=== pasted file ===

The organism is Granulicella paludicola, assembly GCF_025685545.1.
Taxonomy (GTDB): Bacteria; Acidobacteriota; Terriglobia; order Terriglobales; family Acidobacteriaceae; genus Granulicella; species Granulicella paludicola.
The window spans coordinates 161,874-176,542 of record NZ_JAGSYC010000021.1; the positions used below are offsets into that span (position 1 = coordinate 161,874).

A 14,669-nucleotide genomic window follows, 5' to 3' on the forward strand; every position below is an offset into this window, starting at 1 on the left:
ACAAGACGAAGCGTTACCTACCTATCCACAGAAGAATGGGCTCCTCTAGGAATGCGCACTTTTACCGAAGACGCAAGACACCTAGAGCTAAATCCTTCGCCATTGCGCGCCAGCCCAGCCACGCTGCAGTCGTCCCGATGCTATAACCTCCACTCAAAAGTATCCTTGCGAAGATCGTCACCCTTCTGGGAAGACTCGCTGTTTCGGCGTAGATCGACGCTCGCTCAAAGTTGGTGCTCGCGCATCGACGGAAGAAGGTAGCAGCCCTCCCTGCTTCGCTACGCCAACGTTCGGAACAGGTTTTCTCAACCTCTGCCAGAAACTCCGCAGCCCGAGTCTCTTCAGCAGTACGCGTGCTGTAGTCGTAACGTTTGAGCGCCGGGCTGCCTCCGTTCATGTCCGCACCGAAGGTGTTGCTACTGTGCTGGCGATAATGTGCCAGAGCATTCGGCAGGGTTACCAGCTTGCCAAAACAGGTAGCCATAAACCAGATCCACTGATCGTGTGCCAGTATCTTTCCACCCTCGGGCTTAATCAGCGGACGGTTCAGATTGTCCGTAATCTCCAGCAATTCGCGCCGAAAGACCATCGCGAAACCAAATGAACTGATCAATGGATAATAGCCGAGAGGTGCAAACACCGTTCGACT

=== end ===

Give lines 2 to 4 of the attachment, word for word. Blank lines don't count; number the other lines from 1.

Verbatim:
Taxonomy (GTDB): Bacteria; Acidobacteriota; Terriglobia; order Terriglobales; family Acidobacteriaceae; genus Granulicella; species Granulicella paludicola.
The window spans coordinates 161,874-176,542 of record NZ_JAGSYC010000021.1; the positions used below are offsets into that span (position 1 = coordinate 161,874).

A 14,669-nucleotide genomic window follows, 5' to 3' on the forward strand; every position below is an offset into this window, starting at 1 on the left: